Practice transformation in value-based cancer care

At the 2019 Association for Value-Based Cancer Care Summit this year, we sat in on this great panel called “Practice Transformation Embracing Clinical Decision Support Systems and Care Management Processes and Influence on Value Based Cancer Care.” In this post we’ll provide some of the highlights from this panel discussion.

This panel discussion brought together key stakeholders in healthcare: Andrew Norden, MD, MPH, MBA (COTA Healthcare), James Hamrick, MD, MPH (Flatiron), Lee Schwartzberg, MD, FACP (OneOncology; University of Tennessee Health Science Center), Lalan Wilfong, MD (US Oncology; Texas Oncology), Susan Weidner, MBA (Amerisource Bergen). Moderated by Mike Kolodziej, MD. 

Pathways are an important tool to help providers in value-based cancer care delivery 

Several of the panelists mentioned using pathways in their practice and integrating pathways in their healthcare technology solution. When the clinical decision support tool is embedded in a provider’s workflow, it directs the provider to use the pathway or start an exception process. Pathways can also be seen as a way to move toward more cost-effective therapy options and helps ensure the right testing is done. However, social determinants of health can affect pathway use, as well as patient preference. The NCCN guidelines were also discussed as part of pathway design. While providers often want to allow for nuance or customization to each patient at the point of care, starting with NCCN evidence-based guidelines offers a valuable starting point. 

Communication and data sharing is key to better value-based cancer care

Creating a digital network for oncologists to reach each other and share information has benefits for providers and patients. OneOncology was discussed as it opens up communication for providers to share opinions on similar topics. Sharing information seamlessly through a digital platform can help inform providers on what their peers are doing for a particular cancer treatment protocol or patient type. Ensuring providers have access to education is part of the value in information sharing and communication, given that providers have large workloads and face pressures to stay up to date on policy changes and treatment guidelines.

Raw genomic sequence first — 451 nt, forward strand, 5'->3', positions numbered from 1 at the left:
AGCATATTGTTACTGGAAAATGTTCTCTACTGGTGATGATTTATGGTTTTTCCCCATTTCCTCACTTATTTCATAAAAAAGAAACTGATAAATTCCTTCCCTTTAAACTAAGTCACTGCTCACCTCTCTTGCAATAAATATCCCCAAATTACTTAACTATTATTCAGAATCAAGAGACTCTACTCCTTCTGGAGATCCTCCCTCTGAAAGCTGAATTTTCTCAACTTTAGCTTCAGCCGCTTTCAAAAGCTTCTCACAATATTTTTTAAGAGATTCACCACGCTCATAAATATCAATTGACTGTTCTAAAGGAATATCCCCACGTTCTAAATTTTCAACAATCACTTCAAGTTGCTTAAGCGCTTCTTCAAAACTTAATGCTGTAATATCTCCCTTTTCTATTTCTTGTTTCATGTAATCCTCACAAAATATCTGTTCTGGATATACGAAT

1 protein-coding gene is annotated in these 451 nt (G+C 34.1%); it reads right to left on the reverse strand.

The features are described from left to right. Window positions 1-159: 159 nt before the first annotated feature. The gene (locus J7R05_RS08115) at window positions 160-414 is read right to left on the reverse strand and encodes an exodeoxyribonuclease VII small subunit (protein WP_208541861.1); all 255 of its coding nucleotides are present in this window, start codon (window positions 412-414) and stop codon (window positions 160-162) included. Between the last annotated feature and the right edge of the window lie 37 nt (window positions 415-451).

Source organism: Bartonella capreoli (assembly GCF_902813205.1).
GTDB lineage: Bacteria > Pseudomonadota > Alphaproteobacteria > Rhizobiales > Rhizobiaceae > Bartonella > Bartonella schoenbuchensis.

Use data to motivate physicians to change behavior in the shift to value-based cancer care

As discussed in our post from a recent Definitive Healthcare webinar, data can be useful when organizations are making the shift to value-based care. Data insights for providers and being able to share stats can be impactful in generating changes in behavior. One panelist noted that understanding the motivations of individual doctors allows organizations to find out exactly what will move the needle with them, whether it is data, financial incentives, or something else.

What can providers do for patients? 

  • Engage in shared decision making. Patients need to fully understand the benefits and risks in their treatment plan. 
  • Patient similarity information. Patients benefit when providers share information about how similar patients (based on stage, biomarker, etc) responded to certain treatments. 
  • Reduce distractions for providers. Reducing the administrative burden for providers is important so they can focus on patients is essential to improving care. 
  • Focus on honesty, educational tools, and back end tech. It’s important for patients to have informed consent about the ups and downs of treatment options. 
  • Deliver timely information. Patients can’t be an active participant in their care if they don’t have access to all their information in a timely fashion. 

Navigating Cancer supports practice transformation to value-based care delivery with our oncology patient relationship management platform. Want to learn how our comprehensive solution can help your practice successfully engage in value-based cancer care? Contact us today for a free demo!


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